Extreme weather, extreme prices: Time for governments to ‘stress-test’ global food system

Tracy Carty, Climate Change Policy Advisor at Oxfam, writes about Oxfam’s “Extreme Weather, Extreme Prices: The costs of feeding a warming world” report.


Tracy Carty is a Climate Change Policy Advisor at Oxfam

Oxfam’s new report, “Extreme Weather, Extreme Prices: The costs of feeding a warming world” (pdf), highlights what more extreme weather driven by climate change may mean for future food price spikes.

To date, research on food prices and climate change has looked almost exclusively at the averages: how gradually rising temperatures and changing rainfall patterns will affect long-run average prices.

It points to a future of higher food prices: Oxfam research (pdf) published last year suggested food prices could double in the next 20 years with up to half the increase due to climate change.

Alarming, but only half the story.

Climate change will also lead to an increase in extreme weather, such as droughts, floods and heatwaves. As today’s US drought lays bare, extreme weather can wipe out harvests and drive up prices precipitously in the short term (the latest figures have been released today by the FAO).

But current research does not account for how these extremes might affect future global food prices.

Oxfam’s report shows that in the coming decades the world will be even more vulnerable to such a drought in the US, as dependence on US exports of maize and wheat is set to increase, just as climate change makes drought in the US more likely. Even based on a conservative scenario, the research shows a drought of similar magnitude to the US drought in 1988 could raise the price of maize by as much as 140 per cent in 2030.

As global price increases are transmitted to local markets, they have devastating impacts for poor people, who may spend up to 75% of their income on food. Countries that rely on food imports are the worst affected by global price increases – such as Yemen, which today relies on imports for 90% of its wheat and where currently 10 million people are hungry and 267,000 children at risk of death from malnutrition.

The report also highlights how sub-Saharan Africa will be highly vulnerable to extreme weather shocks in the region. Drought and flooding of equivalent magnitude to that seen in Southern Africa in 1995 could see domestic prices surge by 120%. Such price rises have dramatic impacts on levels of consumption – in short, people go hungry.

Governments ‘stress-tested’ the banks after the financial crisis; our global food system is also too big to fail, and needs stress-testing to fully assess and address its critical thresholds in relation to climate change.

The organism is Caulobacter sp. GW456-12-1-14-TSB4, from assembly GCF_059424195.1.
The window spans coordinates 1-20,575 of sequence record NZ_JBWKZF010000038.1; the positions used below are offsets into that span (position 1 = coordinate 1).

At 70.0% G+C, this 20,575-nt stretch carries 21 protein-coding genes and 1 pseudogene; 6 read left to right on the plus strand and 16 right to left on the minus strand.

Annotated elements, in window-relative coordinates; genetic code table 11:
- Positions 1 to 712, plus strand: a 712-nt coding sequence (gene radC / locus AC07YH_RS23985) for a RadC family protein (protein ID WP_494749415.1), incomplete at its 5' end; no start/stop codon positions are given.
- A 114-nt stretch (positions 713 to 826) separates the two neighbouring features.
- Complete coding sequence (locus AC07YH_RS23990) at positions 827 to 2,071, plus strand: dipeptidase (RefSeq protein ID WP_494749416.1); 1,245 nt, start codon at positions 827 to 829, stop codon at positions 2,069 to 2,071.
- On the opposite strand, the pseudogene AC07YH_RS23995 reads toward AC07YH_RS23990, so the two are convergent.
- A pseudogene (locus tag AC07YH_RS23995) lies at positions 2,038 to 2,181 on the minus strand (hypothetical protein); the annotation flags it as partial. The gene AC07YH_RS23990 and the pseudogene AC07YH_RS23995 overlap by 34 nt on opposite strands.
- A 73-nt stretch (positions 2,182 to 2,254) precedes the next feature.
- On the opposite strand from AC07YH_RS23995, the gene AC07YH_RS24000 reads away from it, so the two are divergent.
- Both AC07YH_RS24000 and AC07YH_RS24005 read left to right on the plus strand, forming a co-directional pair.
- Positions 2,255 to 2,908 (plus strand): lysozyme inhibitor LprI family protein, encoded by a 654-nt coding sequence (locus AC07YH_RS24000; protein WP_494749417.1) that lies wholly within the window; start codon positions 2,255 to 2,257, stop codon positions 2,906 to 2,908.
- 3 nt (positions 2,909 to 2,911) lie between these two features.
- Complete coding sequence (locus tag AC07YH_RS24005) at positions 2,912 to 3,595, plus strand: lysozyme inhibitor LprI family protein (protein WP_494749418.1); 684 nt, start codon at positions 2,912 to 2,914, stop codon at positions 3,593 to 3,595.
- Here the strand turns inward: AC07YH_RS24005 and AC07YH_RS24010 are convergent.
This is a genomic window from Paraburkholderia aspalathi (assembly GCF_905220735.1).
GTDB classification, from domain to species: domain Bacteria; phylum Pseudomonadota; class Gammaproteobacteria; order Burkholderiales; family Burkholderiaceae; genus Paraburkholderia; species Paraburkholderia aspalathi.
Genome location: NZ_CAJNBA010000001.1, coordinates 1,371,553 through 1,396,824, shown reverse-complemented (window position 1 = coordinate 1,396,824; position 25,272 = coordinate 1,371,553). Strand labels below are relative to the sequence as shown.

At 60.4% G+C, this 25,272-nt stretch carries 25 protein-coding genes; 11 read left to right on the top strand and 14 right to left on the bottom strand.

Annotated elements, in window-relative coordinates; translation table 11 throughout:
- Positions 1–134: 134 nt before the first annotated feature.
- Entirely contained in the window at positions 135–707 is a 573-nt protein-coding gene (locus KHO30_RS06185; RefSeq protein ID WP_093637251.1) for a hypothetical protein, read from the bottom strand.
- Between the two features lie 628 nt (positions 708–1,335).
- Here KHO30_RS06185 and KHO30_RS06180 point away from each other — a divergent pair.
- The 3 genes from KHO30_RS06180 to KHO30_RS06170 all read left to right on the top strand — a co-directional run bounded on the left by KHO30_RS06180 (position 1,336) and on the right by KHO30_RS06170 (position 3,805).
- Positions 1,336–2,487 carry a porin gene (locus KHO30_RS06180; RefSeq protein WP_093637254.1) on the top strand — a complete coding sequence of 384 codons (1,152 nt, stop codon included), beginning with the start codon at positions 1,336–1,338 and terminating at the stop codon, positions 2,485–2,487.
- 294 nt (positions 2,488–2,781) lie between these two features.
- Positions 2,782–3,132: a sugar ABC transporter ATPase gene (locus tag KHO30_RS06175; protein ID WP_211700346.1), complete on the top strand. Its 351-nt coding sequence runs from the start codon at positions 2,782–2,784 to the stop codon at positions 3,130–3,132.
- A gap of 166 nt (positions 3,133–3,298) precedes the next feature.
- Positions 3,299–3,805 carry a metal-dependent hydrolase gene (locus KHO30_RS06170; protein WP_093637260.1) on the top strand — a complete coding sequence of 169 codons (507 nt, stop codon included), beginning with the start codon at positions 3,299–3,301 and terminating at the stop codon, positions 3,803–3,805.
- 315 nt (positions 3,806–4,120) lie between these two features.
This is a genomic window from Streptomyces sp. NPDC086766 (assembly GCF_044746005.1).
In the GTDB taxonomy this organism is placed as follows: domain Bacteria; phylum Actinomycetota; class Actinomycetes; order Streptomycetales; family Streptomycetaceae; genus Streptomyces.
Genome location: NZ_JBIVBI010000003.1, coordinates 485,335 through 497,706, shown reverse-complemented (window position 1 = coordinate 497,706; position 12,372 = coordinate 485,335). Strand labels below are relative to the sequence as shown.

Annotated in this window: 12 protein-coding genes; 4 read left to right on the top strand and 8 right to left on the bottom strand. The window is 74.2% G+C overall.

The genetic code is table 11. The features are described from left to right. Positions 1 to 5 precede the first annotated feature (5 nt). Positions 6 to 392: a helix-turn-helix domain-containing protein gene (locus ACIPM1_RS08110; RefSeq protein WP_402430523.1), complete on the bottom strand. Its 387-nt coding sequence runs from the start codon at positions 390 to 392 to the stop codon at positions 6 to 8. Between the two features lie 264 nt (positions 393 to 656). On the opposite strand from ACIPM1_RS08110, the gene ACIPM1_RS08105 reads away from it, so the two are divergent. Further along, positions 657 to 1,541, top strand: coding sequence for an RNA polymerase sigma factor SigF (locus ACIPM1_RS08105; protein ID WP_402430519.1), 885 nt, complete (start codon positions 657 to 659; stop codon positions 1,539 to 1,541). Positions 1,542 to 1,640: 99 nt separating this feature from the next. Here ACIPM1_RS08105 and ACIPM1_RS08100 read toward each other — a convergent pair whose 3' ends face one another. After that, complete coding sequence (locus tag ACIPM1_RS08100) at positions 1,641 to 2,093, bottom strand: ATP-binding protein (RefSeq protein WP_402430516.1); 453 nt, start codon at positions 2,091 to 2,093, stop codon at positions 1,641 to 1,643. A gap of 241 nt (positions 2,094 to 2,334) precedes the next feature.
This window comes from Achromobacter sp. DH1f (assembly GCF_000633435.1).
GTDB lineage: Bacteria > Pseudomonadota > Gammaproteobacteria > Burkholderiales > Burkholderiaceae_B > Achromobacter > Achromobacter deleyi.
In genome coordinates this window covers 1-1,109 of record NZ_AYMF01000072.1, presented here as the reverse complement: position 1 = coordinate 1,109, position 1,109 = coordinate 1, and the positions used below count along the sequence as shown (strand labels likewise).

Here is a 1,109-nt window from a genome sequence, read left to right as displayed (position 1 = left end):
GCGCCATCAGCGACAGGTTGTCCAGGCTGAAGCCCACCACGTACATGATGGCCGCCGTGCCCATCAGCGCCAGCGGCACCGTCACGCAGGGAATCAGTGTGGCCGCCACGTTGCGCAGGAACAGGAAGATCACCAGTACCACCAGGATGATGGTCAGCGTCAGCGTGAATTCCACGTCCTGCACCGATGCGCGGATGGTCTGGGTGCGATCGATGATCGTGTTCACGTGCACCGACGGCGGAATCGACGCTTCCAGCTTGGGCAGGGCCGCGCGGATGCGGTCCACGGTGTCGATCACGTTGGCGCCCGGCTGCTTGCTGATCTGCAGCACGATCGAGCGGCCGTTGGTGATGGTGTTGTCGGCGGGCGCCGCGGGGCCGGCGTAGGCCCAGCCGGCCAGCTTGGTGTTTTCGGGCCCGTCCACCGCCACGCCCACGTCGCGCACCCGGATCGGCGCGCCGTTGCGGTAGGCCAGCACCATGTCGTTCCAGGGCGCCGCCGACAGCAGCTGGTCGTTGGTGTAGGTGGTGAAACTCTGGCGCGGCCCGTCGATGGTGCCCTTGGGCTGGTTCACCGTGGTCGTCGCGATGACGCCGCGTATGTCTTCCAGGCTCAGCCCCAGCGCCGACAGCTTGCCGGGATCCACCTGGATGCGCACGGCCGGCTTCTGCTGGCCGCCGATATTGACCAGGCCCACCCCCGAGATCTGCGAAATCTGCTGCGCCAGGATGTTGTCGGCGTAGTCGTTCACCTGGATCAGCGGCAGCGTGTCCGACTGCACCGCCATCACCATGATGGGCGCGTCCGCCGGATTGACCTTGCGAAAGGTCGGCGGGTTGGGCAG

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6 Responses to “Extreme weather, extreme prices: Time for governments to ‘stress-test’ global food system”

  1. mememine

    Deny This You Climate Blame Fear Mongers:
    It’s been 26 years with millions of research papers on “effects”( rarely causes) of a climate crisis that “could” kill our children.
    Meanwhile, the entire world of SCIENCE, journalism and progressivism had allowed bank-funded and corporate-run “CARBON TRADING STOCK MARKETS” to trump 3rd world fresh water relief, starvation rescue and 3rd world education for just over 26 years of insane attempts at climate CONTROL.

    Science has NEVER said any crisis “WILL” happen, only “could” happen and “might” happen and “possibly” happen etc. no matter how close to the brink of irreversible warming we get.
    If you WANT a President Romney, then just keep condemning my kids with a “death by climate change crisis”. Keep yappin girls and President Romney thanks you in advance.

    *Obama has not mentioned the crisis in the last two State of the Unions addresses.
    *Julian Assange is of course a climate change denier.

    *Occupywallstreet does not even mention CO2 in its list of demands because of the bank-funded carbon trading stock markets run by corporations.

    *Socialist Canada killed Y2Kyoto with a newly elected climate change denying prime minister and nobody cared, especially the millions of scientists warning us of unstoppable warming (death)

  2. Newsbot9

    Yes, yes, you keep pretending that an entire field of science is not picking the more lucrative path of being funded by big oil.

    It’s “could and might” because we might still stop it if we do something about it, which fanatics like you cannot allow. You keep tinfoil hatting (and you of course you deny evolution, since a significantly smaller proportion of biologists support evolution than climate scientists support AGCC…).

    And of course you’re vote rigging in America too.

  3. DaveAtherton20

    Tracy you mention the Yemen who have a population of 24 million. In 1960 is was 5m, 1990 12m, 2000 18m and today 24million. Would it be not better to send them contraceptives?

  4. Newsbot9

    Poor people need kids to look after them in their old age.
    Which is also why the UK population is going to soar.

    And to the op, no, the entire food delivery system is not critical to the 1%, using “too big to fail” with it is ridiculous. (As usual, food prices are rising FAR faster than the suggested rates, they’ve risen for essentials here in London by close to 20% just in the last year)

  5. the antimeme

    You should’t bother answering the meme. Like climate change, you see him everywhere. If he’s being paid per paste, he’s a wealthy man.

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